I have an Oracle Database 11g R2 on Oracle Enterprise Linux. I have enabled SYS auditing as:

SQL> ALTER SYSTEM SET audit_sys_operations=true SCOPE=spfile;

SQL> ALTER SYSTEM SET audit_trail=OS SCOPE=spfile;



The audit information is storing in adump folder. But I want to set audit trail to Database(i-e: in SYS.AUD$). I have tried this:

SQL> ALTER SYSTEM SET audit_trail=DB SCOPE=spfile;



but after this setting, audit records are not going to SYS.AUD$ but instead these are going to operating system adump folder. So how can I set audit trail to database?

2 Answers 2


This is expected behaviour SYS auditing will always go to the filesystem.

The documentation for AUDIT_FILE_DEST states:

Oracle Database also writes mandatory auditing information to this location, and if the AUDIT_SYS_OPERATIONS initialization parameter is *set, writes audit records for user SYS*.

... and the documentation for AUDIT_SYS_OPERATIONS states:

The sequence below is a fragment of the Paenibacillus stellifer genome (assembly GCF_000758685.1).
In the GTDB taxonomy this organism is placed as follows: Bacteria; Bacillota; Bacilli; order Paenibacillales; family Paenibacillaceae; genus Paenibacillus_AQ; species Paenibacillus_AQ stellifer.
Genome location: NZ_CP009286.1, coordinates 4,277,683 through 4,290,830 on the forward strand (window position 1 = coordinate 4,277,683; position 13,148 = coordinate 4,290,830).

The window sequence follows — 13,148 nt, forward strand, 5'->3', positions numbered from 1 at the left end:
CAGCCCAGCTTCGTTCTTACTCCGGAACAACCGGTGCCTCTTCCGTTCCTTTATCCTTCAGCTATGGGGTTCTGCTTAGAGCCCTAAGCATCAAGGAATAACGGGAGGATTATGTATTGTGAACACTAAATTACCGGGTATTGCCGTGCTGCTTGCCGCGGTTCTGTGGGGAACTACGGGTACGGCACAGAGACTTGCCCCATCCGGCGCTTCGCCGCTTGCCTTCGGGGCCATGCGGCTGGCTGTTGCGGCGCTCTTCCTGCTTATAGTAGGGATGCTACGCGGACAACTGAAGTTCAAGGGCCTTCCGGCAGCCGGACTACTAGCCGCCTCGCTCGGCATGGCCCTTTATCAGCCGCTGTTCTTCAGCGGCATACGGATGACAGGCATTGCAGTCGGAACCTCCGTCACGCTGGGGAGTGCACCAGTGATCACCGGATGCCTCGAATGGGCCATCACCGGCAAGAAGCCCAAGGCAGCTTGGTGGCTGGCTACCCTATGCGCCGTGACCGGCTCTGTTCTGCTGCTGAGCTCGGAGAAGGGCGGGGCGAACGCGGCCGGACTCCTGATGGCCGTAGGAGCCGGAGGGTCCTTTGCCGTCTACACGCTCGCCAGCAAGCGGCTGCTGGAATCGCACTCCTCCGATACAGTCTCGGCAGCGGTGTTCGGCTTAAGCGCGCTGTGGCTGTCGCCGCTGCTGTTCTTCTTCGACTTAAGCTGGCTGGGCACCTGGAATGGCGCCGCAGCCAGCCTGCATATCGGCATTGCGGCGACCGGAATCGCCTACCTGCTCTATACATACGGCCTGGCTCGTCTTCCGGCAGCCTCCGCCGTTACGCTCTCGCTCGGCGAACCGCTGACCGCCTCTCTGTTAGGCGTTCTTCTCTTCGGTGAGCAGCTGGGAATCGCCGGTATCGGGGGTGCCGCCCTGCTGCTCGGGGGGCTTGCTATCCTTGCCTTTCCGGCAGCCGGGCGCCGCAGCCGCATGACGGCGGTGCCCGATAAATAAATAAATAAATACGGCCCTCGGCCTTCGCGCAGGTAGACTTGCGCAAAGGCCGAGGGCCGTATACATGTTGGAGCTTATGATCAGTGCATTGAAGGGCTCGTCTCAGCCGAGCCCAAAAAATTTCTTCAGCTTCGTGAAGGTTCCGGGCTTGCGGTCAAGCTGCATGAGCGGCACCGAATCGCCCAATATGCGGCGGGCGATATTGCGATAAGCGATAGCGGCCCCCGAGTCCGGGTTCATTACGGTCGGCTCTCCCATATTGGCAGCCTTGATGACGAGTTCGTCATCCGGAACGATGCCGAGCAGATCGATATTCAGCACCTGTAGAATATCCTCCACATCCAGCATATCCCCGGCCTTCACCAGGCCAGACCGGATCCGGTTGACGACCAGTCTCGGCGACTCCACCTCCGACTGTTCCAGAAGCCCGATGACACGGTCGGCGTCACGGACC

Enables or disables the auditing of top-level operations directly issued by user SYS, and users connecting with SYSDBA or SYSOPER privilege. Oracle Database writes the audit records to the audit trail of the operating system. If you set the AUDIT_TRAIL initialization parameter to XML or XML, EXTENDED, it writes the audit records in XML format. On UNIX systems, if you have also set the AUDIT_SYSLOG_LEVEL parameter, then it overrides the AUDIT_TRAIL parameter, which writes the SYS audit records to the system audit log using the SYSLOG utility.

Documentation link here.


@Phil's explanation is correct, but missing one point here (or perhaps you meant it implicitly, sorry for not understanding): WHY must it be filesystem, and database is not good enough?

Reason here is: because Oracle user is the owner of database, and thus can login as SYS via "as sysdba" without password, and so can also delete anything he wanted. Thus that defeats the purpose of auditing SYS via database.

But writing to the filesystem is different. And when AUDIT_SYSLOG_LEVEL is set:


then syslog will be used, meaning that by using syslog() logging the output will be redirected to a root-owned filesystem (to be configured, for eg, to /var/log/audit.log), so that even the Oracle user who installed the database cannot read the content of /var/log/audit.log, and cannot modify it.

For info see here:


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